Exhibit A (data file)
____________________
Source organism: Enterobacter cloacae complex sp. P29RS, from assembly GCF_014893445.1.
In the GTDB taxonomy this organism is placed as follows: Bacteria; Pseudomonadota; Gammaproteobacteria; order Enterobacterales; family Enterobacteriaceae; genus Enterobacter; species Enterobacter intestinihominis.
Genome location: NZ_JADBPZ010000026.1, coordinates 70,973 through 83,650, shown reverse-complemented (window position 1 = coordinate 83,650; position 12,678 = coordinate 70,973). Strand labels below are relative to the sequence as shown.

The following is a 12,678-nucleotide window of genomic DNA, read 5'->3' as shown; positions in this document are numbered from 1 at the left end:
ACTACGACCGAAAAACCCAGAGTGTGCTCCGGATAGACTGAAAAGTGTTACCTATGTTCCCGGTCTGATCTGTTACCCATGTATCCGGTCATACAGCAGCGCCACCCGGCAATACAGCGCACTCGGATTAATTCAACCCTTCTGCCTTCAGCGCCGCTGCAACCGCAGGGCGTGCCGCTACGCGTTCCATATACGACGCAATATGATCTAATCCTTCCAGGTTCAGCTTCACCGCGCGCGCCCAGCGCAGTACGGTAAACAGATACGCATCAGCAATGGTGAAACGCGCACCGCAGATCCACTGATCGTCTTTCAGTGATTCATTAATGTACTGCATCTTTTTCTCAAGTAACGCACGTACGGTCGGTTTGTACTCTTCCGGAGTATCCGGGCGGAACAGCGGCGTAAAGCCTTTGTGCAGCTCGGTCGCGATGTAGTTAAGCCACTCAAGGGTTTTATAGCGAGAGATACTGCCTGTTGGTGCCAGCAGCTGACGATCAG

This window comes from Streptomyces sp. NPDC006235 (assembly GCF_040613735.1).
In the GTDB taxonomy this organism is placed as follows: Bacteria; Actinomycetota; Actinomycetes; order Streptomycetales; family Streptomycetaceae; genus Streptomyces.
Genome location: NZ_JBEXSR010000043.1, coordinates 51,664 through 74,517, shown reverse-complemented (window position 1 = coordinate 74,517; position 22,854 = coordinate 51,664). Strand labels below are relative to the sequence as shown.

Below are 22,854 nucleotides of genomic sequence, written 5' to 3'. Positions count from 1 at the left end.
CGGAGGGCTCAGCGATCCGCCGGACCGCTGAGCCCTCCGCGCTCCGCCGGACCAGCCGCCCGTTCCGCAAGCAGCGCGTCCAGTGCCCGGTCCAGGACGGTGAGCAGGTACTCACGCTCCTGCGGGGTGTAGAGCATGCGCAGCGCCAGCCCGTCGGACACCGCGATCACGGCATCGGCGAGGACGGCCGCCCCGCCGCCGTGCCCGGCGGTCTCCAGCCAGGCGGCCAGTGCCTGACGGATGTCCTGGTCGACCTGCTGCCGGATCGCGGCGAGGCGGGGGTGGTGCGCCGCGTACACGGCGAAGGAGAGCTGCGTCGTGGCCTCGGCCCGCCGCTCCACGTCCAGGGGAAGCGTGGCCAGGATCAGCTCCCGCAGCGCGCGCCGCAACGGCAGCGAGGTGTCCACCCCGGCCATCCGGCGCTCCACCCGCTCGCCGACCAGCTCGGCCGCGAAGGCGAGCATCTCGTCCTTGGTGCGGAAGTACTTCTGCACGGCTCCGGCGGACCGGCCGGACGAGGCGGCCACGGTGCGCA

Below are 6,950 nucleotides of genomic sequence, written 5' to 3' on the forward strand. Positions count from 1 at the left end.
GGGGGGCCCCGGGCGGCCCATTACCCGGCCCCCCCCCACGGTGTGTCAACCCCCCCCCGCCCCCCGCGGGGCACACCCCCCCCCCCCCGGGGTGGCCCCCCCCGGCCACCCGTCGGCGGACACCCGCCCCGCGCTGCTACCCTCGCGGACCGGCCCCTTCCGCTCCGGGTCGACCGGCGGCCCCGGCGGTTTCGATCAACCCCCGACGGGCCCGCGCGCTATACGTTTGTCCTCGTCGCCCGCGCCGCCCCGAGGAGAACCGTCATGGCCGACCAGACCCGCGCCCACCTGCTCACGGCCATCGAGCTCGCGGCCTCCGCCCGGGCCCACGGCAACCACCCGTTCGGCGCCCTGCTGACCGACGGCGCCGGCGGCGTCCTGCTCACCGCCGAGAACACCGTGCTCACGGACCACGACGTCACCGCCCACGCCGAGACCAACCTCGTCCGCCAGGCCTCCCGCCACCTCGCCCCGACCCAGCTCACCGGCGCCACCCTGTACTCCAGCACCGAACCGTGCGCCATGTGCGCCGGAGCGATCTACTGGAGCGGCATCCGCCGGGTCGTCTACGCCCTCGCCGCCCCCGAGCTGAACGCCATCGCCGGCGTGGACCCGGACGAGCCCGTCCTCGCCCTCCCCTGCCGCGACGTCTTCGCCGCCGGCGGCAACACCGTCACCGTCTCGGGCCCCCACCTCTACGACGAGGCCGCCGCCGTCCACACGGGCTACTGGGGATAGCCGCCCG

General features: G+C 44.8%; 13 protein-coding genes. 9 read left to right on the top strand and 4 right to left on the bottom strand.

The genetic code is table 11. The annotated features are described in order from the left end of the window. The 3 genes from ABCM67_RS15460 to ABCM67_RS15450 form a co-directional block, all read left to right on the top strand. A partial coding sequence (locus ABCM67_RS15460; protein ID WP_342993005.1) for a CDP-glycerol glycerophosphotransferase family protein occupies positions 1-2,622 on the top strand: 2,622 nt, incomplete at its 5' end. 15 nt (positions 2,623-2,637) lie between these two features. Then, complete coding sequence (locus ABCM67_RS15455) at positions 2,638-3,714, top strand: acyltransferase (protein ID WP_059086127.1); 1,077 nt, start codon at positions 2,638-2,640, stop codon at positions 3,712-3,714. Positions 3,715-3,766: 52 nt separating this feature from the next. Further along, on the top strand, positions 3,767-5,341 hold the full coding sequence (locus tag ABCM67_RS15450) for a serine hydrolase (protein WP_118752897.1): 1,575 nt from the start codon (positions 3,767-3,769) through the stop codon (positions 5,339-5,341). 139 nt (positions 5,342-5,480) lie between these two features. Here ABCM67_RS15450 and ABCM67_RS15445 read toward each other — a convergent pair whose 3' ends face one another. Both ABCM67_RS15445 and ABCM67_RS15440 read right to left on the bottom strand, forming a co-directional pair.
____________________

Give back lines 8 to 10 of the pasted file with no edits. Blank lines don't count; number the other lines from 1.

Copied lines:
Genome location: NZ_JBEXSR010000043.1, coordinates 51,664 through 74,517, shown reverse-complemented (window position 1 = coordinate 74,517; position 22,854 = coordinate 51,664). Strand labels below are relative to the sequence as shown.

Below are 22,854 nucleotides of genomic sequence, written 5' to 3'. Positions count from 1 at the left end.
CGGAGGGCTCAGCGATCCGCCGGACCGCTGAGCCCTCCGCGCTCCGCCGGACCAGCCGCCCGTTCCGCAAGCAGCGCGTCCAGTGCCCGGTCCAGGACGGTGAGCAGGTACTCACGCTCCTGCGGGGTGTAGAGCATGCGCAGCGCCAGCCCGTCGGACACCGCGATCACGGCATCGGCGAGGACGGCCGCCCCGCCGCCGTGCCCGGCGGTCTCCAGCCAGGCGGCCAGTGCCTGACGGATGTCCTGGTCGACCTGCTGCCGGATCGCGGCGAGGCGGGGGTGGTGCGCCGCGTACACGGCGAAGGAGAGCTGCGTCGTGGCCTCGGCCCGCCGCTCCACGTCCAGGGGAAGCGTGGCCAGGATCAGCTCCCGCAGCGCGCGCCGCAACGGCAGCGAGGTGTCCACCCCGGCCATCCGGCGCTCCACCCGCTCGCCGACCAGCTCGGCCGCGAAGGCGAGCATCTCGTCCTTGGTGCGGAAGTACTTCTGCACGGCTCCGGCGGACCGGCCGGACGAGGCGGCCACGGTGCGCA